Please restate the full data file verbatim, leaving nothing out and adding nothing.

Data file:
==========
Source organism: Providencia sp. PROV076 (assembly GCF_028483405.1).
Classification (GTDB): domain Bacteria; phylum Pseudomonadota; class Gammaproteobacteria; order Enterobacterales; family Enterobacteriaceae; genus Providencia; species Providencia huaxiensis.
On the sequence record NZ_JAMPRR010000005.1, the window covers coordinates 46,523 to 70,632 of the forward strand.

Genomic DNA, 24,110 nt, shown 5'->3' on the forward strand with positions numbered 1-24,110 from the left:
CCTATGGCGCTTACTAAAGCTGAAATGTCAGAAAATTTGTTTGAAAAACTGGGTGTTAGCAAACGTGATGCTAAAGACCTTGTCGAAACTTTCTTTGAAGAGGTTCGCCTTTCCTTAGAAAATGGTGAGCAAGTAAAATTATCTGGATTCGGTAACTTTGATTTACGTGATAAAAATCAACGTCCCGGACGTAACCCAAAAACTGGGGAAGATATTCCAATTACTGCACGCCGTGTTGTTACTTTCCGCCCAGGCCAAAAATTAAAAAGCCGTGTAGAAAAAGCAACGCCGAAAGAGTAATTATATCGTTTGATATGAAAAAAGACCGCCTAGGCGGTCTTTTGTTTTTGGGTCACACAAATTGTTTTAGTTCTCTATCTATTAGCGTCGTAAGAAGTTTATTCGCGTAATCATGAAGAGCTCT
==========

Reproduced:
Source organism: Providencia sp. PROV076 (assembly GCF_028483405.1).
Classification (GTDB): domain Bacteria; phylum Pseudomonadota; class Gammaproteobacteria; order Enterobacterales; family Enterobacteriaceae; genus Providencia; species Providencia huaxiensis.
On the sequence record NZ_JAMPRR010000005.1, the window covers coordinates 46,523 to 70,632 of the forward strand.

Genomic DNA, 24,110 nt, shown 5'->3' on the forward strand with positions numbered 1-24,110 from the left:
CCTATGGCGCTTACTAAAGCTGAAATGTCAGAAAATTTGTTTGAAAAACTGGGTGTTAGCAAACGTGATGCTAAAGACCTTGTCGAAACTTTCTTTGAAGAGGTTCGCCTTTCCTTAGAAAATGGTGAGCAAGTAAAATTATCTGGATTCGGTAACTTTGATTTACGTGATAAAAATCAACGTCCCGGACGTAACCCAAAAACTGGGGAAGATATTCCAATTACTGCACGCCGTGTTGTTACTTTCCGCCCAGGCCAAAAATTAAAAAGCCGTGTAGAAAAAGCAACGCCGAAAGAGTAATTATATCGTTTGATATGAAAAAAGACCGCCTAGGCGGTCTTTTGTTTTTGGGTCACACAAATTGTTTTAGTTCTCTATCTATTAGCGTCGTAAGAAGTTTATTCGCGTAATCATGAAGAGCTCT